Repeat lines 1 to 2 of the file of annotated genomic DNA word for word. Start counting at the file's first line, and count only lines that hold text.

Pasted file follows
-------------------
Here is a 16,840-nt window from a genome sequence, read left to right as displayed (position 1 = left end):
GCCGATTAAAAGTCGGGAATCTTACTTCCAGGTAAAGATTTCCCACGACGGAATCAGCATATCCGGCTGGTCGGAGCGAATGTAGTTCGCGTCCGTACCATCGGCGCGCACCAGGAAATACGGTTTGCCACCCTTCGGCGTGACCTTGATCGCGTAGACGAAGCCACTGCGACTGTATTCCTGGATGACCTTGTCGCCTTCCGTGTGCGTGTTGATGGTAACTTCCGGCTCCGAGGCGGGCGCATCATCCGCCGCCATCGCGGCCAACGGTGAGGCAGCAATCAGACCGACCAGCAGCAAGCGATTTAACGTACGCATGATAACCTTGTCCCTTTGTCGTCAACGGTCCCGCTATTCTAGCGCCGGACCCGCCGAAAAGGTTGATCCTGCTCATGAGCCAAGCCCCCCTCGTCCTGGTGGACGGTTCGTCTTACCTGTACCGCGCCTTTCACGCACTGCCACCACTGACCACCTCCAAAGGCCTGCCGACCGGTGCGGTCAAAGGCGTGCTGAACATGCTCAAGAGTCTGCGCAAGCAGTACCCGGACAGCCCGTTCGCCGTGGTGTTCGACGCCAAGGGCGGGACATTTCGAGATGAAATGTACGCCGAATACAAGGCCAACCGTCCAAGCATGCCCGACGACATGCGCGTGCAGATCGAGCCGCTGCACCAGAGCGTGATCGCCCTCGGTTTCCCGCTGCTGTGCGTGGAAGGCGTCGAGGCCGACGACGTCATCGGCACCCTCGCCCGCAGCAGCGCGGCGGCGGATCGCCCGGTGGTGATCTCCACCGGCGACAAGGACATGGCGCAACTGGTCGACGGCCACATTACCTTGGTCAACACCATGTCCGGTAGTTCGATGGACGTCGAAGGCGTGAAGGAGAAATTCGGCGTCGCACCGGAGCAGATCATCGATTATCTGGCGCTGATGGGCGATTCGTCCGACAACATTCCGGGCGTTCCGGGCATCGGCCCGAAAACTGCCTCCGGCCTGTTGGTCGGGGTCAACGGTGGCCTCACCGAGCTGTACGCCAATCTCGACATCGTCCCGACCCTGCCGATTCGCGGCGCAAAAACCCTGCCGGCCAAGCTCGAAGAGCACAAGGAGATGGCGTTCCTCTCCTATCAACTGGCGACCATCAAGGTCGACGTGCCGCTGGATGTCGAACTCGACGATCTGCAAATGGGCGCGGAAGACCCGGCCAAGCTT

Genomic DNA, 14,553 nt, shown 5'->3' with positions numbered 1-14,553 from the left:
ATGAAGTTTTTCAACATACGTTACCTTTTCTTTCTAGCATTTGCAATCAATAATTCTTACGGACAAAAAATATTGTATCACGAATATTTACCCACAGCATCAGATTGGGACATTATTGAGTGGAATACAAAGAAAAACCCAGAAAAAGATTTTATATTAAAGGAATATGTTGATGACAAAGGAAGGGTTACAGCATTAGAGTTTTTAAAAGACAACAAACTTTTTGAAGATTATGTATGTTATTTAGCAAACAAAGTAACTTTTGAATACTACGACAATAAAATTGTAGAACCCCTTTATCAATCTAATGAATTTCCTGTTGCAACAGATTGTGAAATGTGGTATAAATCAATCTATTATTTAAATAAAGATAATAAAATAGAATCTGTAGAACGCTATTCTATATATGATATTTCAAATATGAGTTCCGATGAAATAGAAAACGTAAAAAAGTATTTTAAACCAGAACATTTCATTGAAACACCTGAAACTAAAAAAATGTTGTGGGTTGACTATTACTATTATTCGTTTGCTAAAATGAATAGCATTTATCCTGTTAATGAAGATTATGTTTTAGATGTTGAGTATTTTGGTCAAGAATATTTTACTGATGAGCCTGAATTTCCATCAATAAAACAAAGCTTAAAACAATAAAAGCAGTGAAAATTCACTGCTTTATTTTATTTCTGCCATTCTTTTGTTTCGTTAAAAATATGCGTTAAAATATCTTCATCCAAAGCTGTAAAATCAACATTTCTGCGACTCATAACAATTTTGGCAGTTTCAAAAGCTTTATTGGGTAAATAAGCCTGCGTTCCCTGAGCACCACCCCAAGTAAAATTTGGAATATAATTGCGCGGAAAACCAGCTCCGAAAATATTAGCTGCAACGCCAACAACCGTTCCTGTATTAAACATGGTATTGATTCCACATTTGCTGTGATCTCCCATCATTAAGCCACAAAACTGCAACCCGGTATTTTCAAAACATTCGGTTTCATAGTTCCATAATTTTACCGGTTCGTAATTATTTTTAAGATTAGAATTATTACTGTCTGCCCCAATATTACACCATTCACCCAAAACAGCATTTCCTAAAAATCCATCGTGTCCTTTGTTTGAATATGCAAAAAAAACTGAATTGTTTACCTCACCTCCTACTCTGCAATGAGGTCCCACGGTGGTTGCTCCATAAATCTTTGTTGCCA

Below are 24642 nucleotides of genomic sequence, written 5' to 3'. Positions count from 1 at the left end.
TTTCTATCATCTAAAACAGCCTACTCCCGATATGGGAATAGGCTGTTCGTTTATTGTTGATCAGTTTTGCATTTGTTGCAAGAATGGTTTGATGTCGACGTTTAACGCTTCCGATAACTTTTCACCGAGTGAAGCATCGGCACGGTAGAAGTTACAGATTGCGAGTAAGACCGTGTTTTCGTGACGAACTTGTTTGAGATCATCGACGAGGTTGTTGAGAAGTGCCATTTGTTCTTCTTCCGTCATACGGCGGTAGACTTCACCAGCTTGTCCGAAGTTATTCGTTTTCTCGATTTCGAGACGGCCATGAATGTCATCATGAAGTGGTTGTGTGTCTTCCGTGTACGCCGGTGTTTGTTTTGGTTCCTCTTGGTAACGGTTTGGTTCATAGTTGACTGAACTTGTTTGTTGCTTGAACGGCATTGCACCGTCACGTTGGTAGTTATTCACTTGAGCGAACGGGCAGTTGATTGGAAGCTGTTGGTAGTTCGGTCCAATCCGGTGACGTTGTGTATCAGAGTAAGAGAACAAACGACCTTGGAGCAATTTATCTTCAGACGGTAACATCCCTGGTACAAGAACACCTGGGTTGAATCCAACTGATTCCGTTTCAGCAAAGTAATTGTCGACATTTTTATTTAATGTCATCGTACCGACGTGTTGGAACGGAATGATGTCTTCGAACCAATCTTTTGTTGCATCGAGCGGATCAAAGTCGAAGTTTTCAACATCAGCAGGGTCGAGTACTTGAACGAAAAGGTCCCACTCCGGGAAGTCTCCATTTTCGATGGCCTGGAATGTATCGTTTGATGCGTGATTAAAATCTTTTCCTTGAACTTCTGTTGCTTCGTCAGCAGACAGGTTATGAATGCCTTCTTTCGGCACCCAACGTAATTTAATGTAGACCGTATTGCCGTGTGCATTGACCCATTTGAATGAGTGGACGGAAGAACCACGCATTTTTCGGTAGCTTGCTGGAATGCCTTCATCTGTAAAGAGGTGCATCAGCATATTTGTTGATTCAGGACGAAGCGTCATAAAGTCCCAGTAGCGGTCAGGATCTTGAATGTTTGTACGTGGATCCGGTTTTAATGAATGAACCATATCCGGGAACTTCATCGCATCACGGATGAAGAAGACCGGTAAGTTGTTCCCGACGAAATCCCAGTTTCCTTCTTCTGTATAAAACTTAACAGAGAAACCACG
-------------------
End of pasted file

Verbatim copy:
Here is a 16,840-nt window from a genome sequence, read left to right as displayed (position 1 = left end):
GCCGATTAAAAGTCGGGAATCTTACTTCCAGGTAAAGATTTCCCACGACGGAATCAGCATATCCGGCTGGTCGGAGCGAATGTAGTTCGCGTCCGTACCATCGGCGCGCACCAGGAAATACGGTTTGCCACCCTTCGGCGTGACCTTGATCGCGTAGACGAAGCCACTGCGACTGTATTCCTGGATGACCTTGTCGCCTTCCGTGTGCGTGTTGATGGTAACTTCCGGCTCCGAGGCGGGCGCATCATCCGCCGCCATCGCGGCCAACGGTGAGGCAGCAATCAGACCGACCAGCAGCAAGCGATTTAACGTACGCATGATAACCTTGTCCCTTTGTCGTCAACGGTCCCGCTATTCTAGCGCCGGACCCGCCGAAAAGGTTGATCCTGCTCATGAGCCAAGCCCCCCTCGTCCTGGTGGACGGTTCGTCTTACCTGTACCGCGCCTTTCACGCACTGCCACCACTGACCACCTCCAAAGGCCTGCCGACCGGTGCGGTCAAAGGCGTGCTGAACATGCTCAAGAGTCTGCGCAAGCAGTACCCGGACAGCCCGTTCGCCGTGGTGTTCGACGCCAAGGGCGGGACATTTCGAGATGAAATGTACGCCGAATACAAGGCCAACCGTCCAAGCATGCCCGACGACATGCGCGTGCAGATCGAGCCGCTGCACCAGAGCGTGATCGCCCTCGGTTTCCCGCTGCTGTGCGTGGAAGGCGTCGAGGCCGACGACGTCATCGGCACCCTCGCCCGCAGCAGCGCGGCGGCGGATCGCCCGGTGGTGATCTCCACCGGCGACAAGGACATGGCGCAACTGGTCGACGGCCACATTACCTTGGTCAACACCATGTCCGGTAGTTCGATGGACGTCGAAGGCGTGAAGGAGAAATTCGGCGTCGCACCGGAGCAGATCATCGATTATCTGGCGCTGATGGGCGATTCGTCCGACAACATTCCGGGCGTTCCGGGCATCGGCCCGAAAACTGCCTCCGGCCTGTTGGTCGGGGTCAACGGTGGCCTCACCGAGCTGTACGCCAATCTCGACATCGTCCCGACCCTGCCGATTCGCGGCGCAAAAACCCTGCCGGCCAAGCTCGAAGAGCACAAGGAGATGGCGTTCCTCTCCTATCAACTGGCGACCATCAAGGTCGACGTGCCGCTGGATGTCGAACTCGACGATCTGCAAATGGGCGCGGAAGACCCGGCCAAGCTT